It’s been a long four years, four years of new friends, lots of books and witnessing an incalculable amount of inappropriate actions — so many of the latter that it’s hard for us to isolate particular memories in our minds (but we enjoyed all of them).
For our last column of the year, we at Outer Limits wanted to take a more philosophical approach (even more than usual).
In a highly scientific survey advertised by e-mail and Facebook (this is our second survey, so we’re really good at this), we asked the one question that this entire column is based on: “What is the most socially inappropriate event or thing that you have witnessed during your time here at Cornell?”
Looking at 31 total responses to the survey, some tendencies that emerged from the answers ranged from anecdotes about sexual antics — with inappropriate people, like a professor, or in inappropriate places, like a well-lit common room (six responses) — to memories of people treating the world of Ithaca as their bathroom (three responses).
There were even two responses that pinpointed Collegetown chase scenes as the most inappropriate events they could recall. One responder wrote, for example: “A friend was being chased down College Avenue by a drunken acquaintance, she started screaming ‘rape!’ at the top of her lungs, followed by, ‘I love black people!’ for no reason whatsoever.”
We can’t say for sure what we would do if we encountered any of the above situations, but one trend is that these acts that have been deemed “socially inappropriate” were often fueled by alcohol.
Just last weekend, one of us was walking down College Avenue during the 1:30 a.m. exodus from the bars and observed an incredibly drunk guy (doesn’t that line start many a great story?) sitting in an alleyway, who all of the sudden started to pick up items from a crack in the ground in front of him … and eat them.
In this case, intoxication led to a lack of PFAF (Proper Food Awareness Factor). People eat ants on the show Fear Factor, not traditionally in real life.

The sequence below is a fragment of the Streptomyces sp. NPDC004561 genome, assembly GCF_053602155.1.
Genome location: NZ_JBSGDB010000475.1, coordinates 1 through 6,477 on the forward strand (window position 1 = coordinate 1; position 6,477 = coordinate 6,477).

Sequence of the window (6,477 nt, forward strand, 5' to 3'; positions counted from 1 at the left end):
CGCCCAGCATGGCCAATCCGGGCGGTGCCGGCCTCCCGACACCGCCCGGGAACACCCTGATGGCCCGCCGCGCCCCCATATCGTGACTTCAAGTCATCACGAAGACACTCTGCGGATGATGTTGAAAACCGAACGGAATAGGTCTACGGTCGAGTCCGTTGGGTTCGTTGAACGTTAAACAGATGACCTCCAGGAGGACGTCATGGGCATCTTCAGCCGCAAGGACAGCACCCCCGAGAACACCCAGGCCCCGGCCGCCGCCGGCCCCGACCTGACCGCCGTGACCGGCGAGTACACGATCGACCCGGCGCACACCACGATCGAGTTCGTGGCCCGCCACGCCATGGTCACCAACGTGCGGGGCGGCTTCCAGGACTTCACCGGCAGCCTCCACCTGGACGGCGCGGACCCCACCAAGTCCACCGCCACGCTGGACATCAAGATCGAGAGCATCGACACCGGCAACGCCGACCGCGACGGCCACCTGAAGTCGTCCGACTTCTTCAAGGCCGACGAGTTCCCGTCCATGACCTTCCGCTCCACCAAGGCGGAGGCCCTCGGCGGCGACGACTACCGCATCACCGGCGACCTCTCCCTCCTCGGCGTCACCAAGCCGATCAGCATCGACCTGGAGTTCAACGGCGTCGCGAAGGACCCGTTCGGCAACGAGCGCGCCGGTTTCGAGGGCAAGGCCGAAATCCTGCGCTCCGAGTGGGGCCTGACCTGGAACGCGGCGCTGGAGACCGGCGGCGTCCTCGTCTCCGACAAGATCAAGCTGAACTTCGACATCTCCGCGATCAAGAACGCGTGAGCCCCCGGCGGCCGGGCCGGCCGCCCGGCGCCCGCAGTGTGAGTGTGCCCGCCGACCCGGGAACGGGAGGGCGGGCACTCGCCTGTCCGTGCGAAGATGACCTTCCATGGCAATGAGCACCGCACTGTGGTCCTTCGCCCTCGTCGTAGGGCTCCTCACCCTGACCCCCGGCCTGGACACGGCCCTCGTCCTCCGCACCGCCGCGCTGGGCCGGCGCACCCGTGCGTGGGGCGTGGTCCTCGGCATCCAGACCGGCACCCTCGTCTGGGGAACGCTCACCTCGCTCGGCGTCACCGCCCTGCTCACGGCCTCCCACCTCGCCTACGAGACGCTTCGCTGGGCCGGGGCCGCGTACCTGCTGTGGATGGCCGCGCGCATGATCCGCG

This is not to say that drinking automatically leads to socially unacceptable behavior — but since judgment is one of the first things to go when you’re drunk, you could say that drunken behavior is a window onto the way people would behave if they didn’t have the rules of society breathing down their necks.
On a scale of 1 to 5, with 5 being “extremely open-minded,” the vast majority of our survey responders labeled themselves as a 4 or a 5. This finding has been confirmed by our own experiences.
We Cornellians tend to think that we have pretty flexible definitions of what is socially appropriate. But every respondent but one had at least one clear memory of something that seemed completely “inappropriate.”
This was one of our favorites from the survey answers: “A couple making out on the Arts Quad in the middle of the day … don’t mind the making out but she was lying on top of him and they were grinding their pelvises. Pelvic thrusts on Arts Quad = not okay unless you are Elvis.”
(We know, the gag reflex is hard to contain.)
Does this mean that there is a limit to what is acceptable, even on a college campus as tolerant as Cornell? Is there a line, or several, that just can’t be crossed?
Over the past semester, we have passed out Valentines to strangers in the library, exhibited strange behavior at the movie theater, codified the laws of occupying library space, explored the social standards in another country and done homework at a bar in our pajamas — all in the name of finding out the true nature of what is socially acceptable in modern times here at Cornell.
Bottom line: What we have learned, while writing this column and over the last four years, is that we’re supposed to be testing the limits while we’re in college.
And now it seems that we have reached the limit of Outer Limits, at least with we two social scientists at the helm. We would like to thank all our co-conspirators, all those who gave us insight into these complicated topics — by responding to a survey, giving us feedback on the column or whatever other method by which you gave us much-appreciated support.
In this world where the shaking of hands has been replaced by the grabbing of butts, our humble hope is that this column will serve as an outlet for a dialogue on the silent but deadly rules of our society.
Maybe this is the mark of a good education that we’re willing to examine our behavior — not to accept the way things are, but ask why they are that way.
So our final instruction — our parting words of advice — are to keep on pushing the limits and creating new ones. RLD
Original Author: Allie Perez